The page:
History teaches us that we do not learn from history. Kenyan courts, according to President Uhuru Kenyatta, are suddenly sufficient to handle all matters Kenyan. Their sufficiency and capacity to dispense swift justice is such that he found need to vow that no Kenyan would ever face any foreign court again. Such was the extent of anguish and mental torture from his handful appearances at the ICC; he has petitioned Parliament to take the necessary steps to end all ties with The Hague-based court.
Kenya ratified the Rome Statute, the ICC’s founding treaty in 2005, giving The Hague court complementary jurisdiction for crimes against humanity committed in Kenya.
It is intended to complement existing national judicial systems and may only exercise its jurisdiction when certain conditions are met, such as when national courts are unwilling or unable to prosecute criminals or when the United Nations Security Council or individual states refer investigations to the court.
Lest we forget, Kenya was given a chance to form a tribunal to deal with the 2008 post-election violence but failed to do so. The Waki commission did recommend establishment of a special tribunal of international and Kenyan judges to investigate and prosecute those most responsible for the violence. Some of the most vociferous proponents of the ICC then included the President and his Deputy. Our National Assembly, which represents all Kenyans, voted against a constitutional amendment bill that would have seen the establishment of the proposed local tribunal.
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The President and his Deputy’s preference for the ICC then was not misguided. It was clear to them at the time that a local process spearheaded by our Judiciary could simply not be trusted with a task of such magnitude. And yet we have come full circle. The very people who once so clearly perceived the shortcomings of our courts are now extolling their virtues. What has changed?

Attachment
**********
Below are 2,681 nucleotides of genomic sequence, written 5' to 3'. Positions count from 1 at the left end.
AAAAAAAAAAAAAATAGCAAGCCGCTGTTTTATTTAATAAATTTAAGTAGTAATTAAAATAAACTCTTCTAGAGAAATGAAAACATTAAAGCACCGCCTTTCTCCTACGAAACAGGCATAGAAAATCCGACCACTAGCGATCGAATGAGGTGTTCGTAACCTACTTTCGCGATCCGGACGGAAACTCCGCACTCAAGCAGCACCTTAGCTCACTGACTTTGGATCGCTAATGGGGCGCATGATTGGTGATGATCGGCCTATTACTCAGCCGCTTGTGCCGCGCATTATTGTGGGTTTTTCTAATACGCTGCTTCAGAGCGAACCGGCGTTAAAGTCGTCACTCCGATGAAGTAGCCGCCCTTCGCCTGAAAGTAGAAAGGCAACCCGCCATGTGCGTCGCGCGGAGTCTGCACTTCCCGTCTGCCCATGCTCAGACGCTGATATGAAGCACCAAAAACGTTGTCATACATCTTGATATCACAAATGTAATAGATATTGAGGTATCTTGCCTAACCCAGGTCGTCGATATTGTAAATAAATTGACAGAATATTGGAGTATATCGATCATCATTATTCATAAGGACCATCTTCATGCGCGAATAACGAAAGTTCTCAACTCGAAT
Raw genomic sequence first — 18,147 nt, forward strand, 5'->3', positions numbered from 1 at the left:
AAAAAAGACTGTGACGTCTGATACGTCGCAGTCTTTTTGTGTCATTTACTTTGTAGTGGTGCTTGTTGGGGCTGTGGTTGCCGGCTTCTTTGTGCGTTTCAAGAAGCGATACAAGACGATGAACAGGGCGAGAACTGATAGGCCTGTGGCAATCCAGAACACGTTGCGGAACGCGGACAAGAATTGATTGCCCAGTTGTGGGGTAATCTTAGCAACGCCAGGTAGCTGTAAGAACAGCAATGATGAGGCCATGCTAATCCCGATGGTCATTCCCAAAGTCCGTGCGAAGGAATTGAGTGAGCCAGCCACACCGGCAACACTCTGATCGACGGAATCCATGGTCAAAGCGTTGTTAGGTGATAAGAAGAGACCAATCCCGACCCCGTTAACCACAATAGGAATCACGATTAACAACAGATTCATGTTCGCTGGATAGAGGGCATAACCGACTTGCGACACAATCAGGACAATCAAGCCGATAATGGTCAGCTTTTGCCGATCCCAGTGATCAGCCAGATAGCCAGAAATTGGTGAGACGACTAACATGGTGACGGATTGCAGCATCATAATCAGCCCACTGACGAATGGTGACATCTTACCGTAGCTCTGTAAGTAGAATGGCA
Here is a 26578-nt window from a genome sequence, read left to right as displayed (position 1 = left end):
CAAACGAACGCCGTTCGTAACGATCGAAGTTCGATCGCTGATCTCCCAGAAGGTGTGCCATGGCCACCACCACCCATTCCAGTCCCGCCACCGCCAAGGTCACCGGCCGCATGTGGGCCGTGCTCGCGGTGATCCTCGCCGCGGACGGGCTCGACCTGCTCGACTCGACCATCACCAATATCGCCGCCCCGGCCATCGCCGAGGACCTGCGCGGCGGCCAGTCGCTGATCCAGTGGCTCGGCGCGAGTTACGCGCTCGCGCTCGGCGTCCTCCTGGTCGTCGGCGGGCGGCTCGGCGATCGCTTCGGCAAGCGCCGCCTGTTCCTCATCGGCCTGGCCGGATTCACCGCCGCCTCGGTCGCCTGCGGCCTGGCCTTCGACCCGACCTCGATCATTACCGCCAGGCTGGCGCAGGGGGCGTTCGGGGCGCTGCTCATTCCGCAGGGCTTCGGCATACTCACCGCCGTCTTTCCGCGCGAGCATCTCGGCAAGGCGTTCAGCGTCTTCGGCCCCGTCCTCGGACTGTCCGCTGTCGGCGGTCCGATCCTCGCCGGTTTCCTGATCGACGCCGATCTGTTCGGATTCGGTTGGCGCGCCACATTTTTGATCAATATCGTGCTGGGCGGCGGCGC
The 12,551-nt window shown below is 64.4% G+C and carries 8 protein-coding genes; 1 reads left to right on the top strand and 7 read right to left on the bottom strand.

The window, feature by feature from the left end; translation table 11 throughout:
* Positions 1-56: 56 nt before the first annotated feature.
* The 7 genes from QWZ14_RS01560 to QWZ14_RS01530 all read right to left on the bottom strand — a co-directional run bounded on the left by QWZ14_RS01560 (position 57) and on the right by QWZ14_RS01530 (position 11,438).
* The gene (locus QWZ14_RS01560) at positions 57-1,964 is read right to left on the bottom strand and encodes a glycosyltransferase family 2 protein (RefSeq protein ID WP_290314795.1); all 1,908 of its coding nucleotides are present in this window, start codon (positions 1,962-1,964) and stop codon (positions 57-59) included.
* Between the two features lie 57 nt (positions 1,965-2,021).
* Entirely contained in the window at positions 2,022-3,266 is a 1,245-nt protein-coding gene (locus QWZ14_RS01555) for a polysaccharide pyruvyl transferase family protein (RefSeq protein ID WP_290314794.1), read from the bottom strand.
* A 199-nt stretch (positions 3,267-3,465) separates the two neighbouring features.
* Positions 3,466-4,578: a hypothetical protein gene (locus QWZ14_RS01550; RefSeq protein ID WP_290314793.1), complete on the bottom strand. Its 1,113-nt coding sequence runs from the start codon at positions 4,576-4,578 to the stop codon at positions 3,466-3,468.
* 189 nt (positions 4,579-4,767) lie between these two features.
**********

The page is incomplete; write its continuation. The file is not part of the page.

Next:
Our courts are like fish swimming in a bowl, year after year running over the same old ground. You get the impression of a lot of activity and movement but in the end we find them still plagued by the same old predicaments; Poor infrastructure, shortage of judicial officers, backlog of cases and corruption.
Prior to an announcement as bold as the President’s “never again” calls should we not first see efforts at growing capacity in our Judiciary and supplying the tools it needs to properly execute its mandate?
One would expect for instance that our leadership would work to first raise the local standards to match facilities at The Hague-based court; from video links and teleconferencing technology when judges back home still have to physically record court proceedings. The High Court in of Eldoret is housed in a building the government has condemned. The new Land Court there can only hold ten people. Yet MPs have slashed the Judiciary’s budget at every opportunity to “teach lessons”. They have proposed amendments to the law that would diminish the independence of the Judiciary, and the President himself has led the way in trashing orders made by our courts. Yet we are expected to believe that in addition to our petty squabbles over chicken, our courts now have capacity to adjudicate international crimes as well. The cognitive dissonance is astounding to say the least.
The same crisis of confidence that led to an avoidance of the courts in 2008 still plagues the Judiciary. While constantly looking back prevents forward progression, one cannot help but get a feeling of déjà vu.
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